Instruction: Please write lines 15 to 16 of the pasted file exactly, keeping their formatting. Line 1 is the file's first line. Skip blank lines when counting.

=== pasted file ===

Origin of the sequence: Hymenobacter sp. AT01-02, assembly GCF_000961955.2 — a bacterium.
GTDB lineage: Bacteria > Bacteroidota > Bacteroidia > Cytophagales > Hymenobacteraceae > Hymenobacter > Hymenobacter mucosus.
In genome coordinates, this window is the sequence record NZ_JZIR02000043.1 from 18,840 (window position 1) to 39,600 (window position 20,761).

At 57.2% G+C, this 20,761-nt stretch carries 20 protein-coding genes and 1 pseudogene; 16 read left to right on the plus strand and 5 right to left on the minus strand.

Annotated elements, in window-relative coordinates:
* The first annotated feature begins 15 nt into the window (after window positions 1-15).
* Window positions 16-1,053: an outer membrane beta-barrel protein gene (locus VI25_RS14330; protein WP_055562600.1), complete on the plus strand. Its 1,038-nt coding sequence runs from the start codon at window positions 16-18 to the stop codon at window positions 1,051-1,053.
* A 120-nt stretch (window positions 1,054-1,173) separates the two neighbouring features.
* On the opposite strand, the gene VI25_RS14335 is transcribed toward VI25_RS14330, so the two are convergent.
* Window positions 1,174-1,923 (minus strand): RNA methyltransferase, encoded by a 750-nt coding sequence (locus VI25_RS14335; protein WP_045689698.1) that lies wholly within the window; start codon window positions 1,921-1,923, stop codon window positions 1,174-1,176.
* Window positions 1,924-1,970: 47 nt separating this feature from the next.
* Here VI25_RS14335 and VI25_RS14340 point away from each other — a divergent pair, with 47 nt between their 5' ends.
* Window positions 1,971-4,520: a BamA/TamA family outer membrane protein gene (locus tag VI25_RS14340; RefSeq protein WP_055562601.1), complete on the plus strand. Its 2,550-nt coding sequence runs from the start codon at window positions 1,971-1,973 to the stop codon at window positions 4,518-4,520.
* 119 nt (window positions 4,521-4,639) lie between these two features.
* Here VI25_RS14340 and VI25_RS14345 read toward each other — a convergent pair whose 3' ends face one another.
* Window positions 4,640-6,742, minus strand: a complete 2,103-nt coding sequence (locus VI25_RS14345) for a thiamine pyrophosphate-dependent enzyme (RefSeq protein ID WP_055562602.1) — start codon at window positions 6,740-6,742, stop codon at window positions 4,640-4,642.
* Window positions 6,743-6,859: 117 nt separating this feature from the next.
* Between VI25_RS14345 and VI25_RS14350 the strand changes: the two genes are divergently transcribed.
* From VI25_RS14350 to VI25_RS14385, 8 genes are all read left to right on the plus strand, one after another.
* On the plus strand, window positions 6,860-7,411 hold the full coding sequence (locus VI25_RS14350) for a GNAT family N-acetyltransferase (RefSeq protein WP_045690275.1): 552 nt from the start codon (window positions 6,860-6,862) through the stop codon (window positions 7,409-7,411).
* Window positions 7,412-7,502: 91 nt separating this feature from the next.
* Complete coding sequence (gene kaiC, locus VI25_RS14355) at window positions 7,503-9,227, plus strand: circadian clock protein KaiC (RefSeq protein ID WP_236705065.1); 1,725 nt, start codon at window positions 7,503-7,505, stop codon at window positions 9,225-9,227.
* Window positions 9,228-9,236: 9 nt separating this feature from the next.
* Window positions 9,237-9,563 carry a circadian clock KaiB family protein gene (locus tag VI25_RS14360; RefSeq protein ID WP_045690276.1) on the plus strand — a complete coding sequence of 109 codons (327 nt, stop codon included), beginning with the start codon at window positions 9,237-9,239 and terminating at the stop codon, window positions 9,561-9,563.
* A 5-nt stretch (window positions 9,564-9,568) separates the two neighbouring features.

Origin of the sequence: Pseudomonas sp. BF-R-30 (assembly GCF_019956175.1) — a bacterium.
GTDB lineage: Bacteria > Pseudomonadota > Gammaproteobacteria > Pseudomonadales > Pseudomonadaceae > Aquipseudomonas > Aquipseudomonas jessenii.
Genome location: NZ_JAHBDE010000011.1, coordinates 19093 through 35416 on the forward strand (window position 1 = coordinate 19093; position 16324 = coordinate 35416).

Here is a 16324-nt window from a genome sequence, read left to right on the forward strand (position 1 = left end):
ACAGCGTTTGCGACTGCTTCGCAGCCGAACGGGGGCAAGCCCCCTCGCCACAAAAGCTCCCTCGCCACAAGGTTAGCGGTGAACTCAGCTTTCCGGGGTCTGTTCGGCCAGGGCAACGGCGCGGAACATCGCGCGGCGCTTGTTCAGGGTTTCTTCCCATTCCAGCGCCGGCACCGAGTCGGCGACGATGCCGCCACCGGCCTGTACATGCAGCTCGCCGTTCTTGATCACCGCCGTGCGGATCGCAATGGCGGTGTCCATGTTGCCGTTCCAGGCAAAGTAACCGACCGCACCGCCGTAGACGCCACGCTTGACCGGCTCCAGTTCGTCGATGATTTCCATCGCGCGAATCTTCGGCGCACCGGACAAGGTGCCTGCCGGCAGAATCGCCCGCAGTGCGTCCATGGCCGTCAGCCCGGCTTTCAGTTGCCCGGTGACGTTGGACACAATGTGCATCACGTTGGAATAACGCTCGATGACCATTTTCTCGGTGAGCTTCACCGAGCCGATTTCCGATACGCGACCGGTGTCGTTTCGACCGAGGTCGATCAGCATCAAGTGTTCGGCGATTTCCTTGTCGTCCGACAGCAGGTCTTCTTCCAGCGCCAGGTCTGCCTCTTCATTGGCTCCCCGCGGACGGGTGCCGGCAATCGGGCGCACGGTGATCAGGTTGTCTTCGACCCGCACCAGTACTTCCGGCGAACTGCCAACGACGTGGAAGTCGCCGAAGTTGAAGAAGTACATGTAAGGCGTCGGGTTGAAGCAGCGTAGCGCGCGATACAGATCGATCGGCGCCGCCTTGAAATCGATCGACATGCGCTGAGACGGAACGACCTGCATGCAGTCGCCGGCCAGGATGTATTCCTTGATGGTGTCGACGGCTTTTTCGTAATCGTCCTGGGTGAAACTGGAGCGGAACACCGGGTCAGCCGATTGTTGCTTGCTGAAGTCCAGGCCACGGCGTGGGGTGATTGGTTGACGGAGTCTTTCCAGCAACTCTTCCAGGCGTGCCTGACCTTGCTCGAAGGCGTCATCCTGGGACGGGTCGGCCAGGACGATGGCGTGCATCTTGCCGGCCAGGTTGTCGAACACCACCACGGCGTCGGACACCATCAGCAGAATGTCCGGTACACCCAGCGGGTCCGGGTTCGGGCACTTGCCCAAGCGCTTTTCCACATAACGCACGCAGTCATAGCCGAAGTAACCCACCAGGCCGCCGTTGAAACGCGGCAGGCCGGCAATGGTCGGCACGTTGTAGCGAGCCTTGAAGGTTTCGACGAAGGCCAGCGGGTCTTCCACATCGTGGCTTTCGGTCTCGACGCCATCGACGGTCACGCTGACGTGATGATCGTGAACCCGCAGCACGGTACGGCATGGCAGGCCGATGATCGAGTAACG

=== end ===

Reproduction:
* Here VI25_RS14340 and VI25_RS14345 read toward each other — a convergent pair whose 3' ends face one another.
* Window positions 4,640-6,742, minus strand: a complete 2,103-nt coding sequence (locus VI25_RS14345) for a thiamine pyrophosphate-dependent enzyme (RefSeq protein ID WP_055562602.1) — start codon at window positions 6,740-6,742, stop codon at window positions 4,640-4,642.